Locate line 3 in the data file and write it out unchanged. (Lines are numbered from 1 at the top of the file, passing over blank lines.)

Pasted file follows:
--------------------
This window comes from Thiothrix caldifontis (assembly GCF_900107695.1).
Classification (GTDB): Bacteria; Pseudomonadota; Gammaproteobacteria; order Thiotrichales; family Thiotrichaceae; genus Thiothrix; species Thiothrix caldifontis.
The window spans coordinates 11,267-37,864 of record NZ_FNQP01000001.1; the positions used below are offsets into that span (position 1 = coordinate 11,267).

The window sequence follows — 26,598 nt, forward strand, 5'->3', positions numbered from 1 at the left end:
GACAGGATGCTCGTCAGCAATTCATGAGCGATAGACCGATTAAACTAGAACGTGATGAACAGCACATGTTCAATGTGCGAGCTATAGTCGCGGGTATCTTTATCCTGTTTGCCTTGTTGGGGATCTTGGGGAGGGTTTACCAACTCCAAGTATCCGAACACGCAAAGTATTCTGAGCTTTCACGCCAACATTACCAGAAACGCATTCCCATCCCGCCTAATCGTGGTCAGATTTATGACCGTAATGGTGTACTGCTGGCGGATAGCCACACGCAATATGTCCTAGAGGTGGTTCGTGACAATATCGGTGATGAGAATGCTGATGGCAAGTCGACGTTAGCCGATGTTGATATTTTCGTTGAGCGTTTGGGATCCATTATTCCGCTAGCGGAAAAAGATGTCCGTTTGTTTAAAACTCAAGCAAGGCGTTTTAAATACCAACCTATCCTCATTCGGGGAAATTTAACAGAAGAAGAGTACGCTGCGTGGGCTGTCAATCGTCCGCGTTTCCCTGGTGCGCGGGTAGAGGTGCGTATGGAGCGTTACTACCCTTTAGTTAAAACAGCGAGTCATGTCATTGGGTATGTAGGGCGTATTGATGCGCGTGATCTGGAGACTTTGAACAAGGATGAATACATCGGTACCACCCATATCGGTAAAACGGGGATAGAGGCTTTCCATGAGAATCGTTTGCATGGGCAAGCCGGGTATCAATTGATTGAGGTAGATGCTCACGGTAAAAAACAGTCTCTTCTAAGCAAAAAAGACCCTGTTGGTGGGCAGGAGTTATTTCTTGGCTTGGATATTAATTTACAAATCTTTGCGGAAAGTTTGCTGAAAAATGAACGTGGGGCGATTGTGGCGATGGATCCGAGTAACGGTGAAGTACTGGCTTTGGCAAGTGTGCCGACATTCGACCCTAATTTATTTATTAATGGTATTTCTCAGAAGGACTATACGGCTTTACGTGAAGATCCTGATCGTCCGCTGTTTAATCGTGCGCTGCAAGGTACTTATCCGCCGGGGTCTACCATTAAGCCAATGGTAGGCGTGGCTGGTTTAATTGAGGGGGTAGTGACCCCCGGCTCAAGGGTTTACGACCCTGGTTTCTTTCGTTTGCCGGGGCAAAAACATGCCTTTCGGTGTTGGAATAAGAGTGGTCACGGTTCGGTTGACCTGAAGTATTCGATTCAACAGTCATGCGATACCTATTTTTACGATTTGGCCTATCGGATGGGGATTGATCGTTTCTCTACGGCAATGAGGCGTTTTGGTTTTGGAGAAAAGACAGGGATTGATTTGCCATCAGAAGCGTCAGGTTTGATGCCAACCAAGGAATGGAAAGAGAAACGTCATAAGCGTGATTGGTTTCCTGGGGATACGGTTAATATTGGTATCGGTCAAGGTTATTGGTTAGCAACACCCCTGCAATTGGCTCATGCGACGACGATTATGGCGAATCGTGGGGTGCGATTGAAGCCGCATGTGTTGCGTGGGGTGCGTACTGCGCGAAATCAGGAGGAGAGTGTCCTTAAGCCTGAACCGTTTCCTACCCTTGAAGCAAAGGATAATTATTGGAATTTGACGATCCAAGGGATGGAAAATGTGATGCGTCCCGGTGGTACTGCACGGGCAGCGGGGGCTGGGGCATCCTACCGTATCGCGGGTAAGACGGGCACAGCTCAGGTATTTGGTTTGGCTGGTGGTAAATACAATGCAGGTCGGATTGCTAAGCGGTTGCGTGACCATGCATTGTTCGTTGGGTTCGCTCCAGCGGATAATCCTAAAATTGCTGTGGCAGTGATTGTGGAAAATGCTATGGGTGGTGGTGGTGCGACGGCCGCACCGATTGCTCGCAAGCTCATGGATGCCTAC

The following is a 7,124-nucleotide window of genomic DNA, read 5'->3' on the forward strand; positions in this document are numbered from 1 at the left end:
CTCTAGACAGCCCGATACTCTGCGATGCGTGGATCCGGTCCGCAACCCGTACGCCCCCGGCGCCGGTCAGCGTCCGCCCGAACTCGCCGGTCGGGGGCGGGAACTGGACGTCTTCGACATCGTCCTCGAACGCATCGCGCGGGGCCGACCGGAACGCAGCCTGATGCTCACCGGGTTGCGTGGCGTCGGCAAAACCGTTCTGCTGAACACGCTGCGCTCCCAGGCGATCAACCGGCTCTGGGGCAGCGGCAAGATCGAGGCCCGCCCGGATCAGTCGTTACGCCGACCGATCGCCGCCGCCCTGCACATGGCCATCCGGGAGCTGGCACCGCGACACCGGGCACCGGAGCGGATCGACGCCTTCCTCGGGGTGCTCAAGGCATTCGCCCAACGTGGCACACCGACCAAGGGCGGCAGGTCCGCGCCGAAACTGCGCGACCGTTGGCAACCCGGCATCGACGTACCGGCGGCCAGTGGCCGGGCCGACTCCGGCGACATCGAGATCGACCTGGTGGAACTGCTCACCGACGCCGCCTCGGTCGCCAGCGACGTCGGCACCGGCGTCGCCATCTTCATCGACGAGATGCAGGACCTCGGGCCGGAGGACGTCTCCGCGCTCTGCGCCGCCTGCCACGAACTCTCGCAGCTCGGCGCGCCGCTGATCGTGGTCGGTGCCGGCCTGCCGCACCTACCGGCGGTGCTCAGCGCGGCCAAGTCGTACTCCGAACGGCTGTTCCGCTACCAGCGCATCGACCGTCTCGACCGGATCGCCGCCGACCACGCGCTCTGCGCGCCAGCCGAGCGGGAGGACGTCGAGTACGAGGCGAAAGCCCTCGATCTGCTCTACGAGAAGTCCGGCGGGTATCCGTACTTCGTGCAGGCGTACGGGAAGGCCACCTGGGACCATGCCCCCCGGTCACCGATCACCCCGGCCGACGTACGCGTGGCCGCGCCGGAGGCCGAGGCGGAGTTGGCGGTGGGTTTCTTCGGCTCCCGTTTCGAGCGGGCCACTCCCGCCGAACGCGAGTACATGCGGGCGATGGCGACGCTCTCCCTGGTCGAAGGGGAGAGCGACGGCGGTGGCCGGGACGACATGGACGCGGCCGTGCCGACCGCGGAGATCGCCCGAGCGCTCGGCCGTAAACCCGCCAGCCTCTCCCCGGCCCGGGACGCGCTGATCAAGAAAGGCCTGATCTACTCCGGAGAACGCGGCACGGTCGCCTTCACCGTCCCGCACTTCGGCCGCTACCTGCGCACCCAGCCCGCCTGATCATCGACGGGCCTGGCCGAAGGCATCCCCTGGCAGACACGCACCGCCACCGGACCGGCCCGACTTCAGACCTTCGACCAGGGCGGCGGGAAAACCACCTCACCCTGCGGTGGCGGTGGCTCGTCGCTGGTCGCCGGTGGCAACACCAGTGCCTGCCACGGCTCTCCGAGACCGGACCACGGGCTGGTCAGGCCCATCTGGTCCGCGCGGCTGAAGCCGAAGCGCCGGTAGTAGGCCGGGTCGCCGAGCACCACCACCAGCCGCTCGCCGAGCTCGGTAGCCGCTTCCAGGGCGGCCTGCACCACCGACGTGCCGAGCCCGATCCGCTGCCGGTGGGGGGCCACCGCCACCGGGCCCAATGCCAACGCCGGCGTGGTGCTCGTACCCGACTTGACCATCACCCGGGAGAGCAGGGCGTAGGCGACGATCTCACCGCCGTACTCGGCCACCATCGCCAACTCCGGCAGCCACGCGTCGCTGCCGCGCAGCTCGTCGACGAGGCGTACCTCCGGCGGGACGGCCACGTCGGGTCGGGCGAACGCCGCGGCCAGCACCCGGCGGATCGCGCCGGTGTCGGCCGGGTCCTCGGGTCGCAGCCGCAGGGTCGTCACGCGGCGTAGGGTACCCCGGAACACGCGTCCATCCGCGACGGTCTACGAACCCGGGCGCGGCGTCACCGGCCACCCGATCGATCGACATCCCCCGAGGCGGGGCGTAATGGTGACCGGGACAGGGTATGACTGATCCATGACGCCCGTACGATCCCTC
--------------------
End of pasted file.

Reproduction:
The window spans coordinates 11,267-37,864 of record NZ_FNQP01000001.1; the positions used below are offsets into that span (position 1 = coordinate 11,267).